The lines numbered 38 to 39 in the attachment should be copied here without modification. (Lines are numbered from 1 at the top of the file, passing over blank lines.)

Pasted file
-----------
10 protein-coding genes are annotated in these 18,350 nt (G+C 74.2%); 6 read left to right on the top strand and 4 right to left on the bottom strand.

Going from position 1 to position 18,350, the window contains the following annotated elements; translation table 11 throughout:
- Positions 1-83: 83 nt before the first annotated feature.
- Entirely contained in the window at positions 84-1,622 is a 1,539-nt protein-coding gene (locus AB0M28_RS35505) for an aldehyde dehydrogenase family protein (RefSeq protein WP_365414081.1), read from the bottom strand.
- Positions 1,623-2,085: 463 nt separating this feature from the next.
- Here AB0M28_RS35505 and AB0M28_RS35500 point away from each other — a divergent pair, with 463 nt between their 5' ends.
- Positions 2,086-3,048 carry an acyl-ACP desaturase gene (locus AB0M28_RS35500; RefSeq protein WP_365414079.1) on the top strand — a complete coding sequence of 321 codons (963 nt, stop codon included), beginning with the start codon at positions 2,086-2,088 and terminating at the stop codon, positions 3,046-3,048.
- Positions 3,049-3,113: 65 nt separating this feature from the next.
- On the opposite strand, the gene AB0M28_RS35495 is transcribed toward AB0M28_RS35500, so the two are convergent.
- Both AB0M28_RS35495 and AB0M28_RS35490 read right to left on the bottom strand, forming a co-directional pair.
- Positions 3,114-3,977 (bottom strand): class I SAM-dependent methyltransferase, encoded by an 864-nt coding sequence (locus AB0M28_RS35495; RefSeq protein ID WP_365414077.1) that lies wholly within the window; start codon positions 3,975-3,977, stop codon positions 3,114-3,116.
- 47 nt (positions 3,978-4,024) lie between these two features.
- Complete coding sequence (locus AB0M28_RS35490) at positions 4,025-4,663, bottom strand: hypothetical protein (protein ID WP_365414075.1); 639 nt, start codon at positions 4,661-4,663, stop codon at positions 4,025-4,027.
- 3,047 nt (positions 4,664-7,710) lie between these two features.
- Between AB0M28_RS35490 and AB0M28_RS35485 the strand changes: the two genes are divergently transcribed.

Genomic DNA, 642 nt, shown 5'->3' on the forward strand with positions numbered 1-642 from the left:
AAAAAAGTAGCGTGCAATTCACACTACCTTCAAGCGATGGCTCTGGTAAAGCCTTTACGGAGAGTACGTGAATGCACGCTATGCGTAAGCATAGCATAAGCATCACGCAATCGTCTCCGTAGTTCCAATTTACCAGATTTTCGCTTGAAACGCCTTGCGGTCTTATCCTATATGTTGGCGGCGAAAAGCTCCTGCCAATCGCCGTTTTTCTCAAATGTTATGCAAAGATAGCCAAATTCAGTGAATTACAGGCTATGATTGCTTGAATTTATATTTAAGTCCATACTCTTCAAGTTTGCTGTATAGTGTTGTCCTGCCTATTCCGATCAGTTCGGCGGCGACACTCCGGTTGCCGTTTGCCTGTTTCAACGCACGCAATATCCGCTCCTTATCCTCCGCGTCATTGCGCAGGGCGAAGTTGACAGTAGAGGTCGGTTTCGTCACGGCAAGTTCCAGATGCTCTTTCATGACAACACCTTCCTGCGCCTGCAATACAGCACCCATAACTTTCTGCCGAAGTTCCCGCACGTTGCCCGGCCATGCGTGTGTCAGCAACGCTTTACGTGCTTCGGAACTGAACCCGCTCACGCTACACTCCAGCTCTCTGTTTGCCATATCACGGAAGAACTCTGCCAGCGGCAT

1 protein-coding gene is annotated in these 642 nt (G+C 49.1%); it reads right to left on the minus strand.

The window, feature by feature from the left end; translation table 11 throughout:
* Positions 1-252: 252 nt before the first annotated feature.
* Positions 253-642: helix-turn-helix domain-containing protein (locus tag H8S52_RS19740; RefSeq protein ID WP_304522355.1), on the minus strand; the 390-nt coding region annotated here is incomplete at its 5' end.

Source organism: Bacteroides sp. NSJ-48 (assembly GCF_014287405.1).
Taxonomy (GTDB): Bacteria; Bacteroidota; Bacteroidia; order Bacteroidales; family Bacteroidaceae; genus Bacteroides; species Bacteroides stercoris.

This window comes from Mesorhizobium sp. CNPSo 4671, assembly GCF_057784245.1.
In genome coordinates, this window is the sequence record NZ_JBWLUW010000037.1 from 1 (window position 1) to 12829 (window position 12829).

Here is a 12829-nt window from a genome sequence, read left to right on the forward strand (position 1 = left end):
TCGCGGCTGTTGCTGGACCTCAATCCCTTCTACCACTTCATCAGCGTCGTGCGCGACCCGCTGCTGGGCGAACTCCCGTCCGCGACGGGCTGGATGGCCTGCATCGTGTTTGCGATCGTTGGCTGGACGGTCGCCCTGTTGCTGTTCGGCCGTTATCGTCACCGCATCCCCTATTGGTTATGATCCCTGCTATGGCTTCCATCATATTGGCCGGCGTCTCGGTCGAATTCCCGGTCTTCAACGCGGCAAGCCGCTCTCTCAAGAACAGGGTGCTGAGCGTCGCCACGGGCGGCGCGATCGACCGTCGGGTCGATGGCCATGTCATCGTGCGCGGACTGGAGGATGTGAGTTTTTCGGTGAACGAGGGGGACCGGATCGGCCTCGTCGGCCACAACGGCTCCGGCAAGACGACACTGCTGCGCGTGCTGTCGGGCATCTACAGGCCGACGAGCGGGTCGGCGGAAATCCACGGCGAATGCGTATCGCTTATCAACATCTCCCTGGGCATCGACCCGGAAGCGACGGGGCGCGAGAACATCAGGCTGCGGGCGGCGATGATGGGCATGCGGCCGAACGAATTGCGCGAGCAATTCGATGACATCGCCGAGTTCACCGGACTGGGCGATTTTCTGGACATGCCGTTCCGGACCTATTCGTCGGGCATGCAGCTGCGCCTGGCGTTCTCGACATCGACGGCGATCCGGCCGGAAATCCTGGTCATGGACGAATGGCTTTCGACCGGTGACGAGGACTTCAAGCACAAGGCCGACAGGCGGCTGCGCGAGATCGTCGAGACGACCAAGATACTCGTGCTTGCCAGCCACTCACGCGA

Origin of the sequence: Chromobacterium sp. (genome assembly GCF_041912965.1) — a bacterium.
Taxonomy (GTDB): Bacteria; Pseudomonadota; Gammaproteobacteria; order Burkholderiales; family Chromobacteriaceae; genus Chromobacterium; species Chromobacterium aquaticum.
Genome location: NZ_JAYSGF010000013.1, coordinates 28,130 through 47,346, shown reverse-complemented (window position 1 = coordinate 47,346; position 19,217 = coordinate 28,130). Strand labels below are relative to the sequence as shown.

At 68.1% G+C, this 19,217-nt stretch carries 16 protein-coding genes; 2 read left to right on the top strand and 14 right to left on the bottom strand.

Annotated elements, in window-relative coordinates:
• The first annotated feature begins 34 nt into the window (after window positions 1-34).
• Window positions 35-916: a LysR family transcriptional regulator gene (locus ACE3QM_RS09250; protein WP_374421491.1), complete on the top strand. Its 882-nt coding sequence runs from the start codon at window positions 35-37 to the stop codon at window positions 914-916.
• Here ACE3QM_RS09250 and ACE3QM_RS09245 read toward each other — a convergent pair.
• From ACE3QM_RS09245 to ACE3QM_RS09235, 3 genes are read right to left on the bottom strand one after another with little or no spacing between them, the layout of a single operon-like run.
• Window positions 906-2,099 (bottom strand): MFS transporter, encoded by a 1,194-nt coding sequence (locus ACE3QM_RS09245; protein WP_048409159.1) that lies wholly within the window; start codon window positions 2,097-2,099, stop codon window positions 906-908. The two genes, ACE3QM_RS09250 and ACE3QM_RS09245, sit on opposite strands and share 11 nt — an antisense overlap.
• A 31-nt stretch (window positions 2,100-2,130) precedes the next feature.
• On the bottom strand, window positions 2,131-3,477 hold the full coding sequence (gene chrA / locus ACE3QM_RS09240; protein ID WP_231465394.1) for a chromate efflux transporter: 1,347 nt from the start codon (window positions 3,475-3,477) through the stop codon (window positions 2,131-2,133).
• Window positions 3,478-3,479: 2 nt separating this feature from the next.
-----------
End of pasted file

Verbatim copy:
• A 31-nt stretch (window positions 2,100-2,130) precedes the next feature.
• On the bottom strand, window positions 2,131-3,477 hold the full coding sequence (gene chrA / locus ACE3QM_RS09240; protein ID WP_231465394.1) for a chromate efflux transporter: 1,347 nt from the start codon (window positions 3,475-3,477) through the stop codon (window positions 2,131-2,133).